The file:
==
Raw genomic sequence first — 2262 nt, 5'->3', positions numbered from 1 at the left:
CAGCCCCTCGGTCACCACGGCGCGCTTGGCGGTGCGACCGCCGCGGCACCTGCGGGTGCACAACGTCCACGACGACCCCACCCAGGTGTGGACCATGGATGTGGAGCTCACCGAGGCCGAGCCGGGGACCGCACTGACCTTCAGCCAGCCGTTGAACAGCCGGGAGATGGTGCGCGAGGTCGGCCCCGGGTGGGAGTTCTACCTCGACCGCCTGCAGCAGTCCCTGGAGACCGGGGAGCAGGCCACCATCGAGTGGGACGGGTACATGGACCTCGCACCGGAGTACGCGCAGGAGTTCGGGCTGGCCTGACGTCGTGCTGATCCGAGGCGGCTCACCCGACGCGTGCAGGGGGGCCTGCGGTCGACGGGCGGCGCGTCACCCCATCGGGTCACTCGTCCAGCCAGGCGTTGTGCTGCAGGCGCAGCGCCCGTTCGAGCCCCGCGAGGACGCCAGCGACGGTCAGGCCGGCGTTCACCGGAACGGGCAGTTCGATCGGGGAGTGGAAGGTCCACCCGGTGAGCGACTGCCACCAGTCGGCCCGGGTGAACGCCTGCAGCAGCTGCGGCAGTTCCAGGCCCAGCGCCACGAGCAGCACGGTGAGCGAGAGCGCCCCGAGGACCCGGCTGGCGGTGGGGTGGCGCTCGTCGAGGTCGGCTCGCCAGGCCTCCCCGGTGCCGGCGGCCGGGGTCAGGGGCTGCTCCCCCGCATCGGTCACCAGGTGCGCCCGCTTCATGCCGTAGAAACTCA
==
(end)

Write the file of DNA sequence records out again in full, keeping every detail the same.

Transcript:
Raw genomic sequence first — 2262 nt, 5'->3', positions numbered from 1 at the left:
CAGCCCCTCGGTCACCACGGCGCGCTTGGCGGTGCGACCGCCGCGGCACCTGCGGGTGCACAACGTCCACGACGACCCCACCCAGGTGTGGACCATGGATGTGGAGCTCACCGAGGCCGAGCCGGGGACCGCACTGACCTTCAGCCAGCCGTTGAACAGCCGGGAGATGGTGCGCGAGGTCGGCCCCGGGTGGGAGTTCTACCTCGACCGCCTGCAGCAGTCCCTGGAGACCGGGGAGCAGGCCACCATCGAGTGGGACGGGTACATGGACCTCGCACCGGAGTACGCGCAGGAGTTCGGGCTGGCCTGACGTCGTGCTGATCCGAGGCGGCTCACCCGACGCGTGCAGGGGGGCCTGCGGTCGACGGGCGGCGCGTCACCCCATCGGGTCACTCGTCCAGCCAGGCGTTGTGCTGCAGGCGCAGCGCCCGTTCGAGCCCCGCGAGGACGCCAGCGACGGTCAGGCCGGCGTTCACCGGAACGGGCAGTTCGATCGGGGAGTGGAAGGTCCACCCGGTGAGCGACTGCCACCAGTCGGCCCGGGTGAACGCCTGCAGCAGCTGCGGCAGTTCCAGGCCCAGCGCCACGAGCAGCACGGTGAGCGAGAGCGCCCCGAGGACCCGGCTGGCGGTGGGGTGGCGCTCGTCGAGGTCGGCTCGCCAGGCCTCCCCGGTGCCGGCGGCCGGGGTCAGGGGCTGCTCCCCCGCATCGGTCACCAGGTGCGCCCGCTTCATGCCGTAGAAACTCA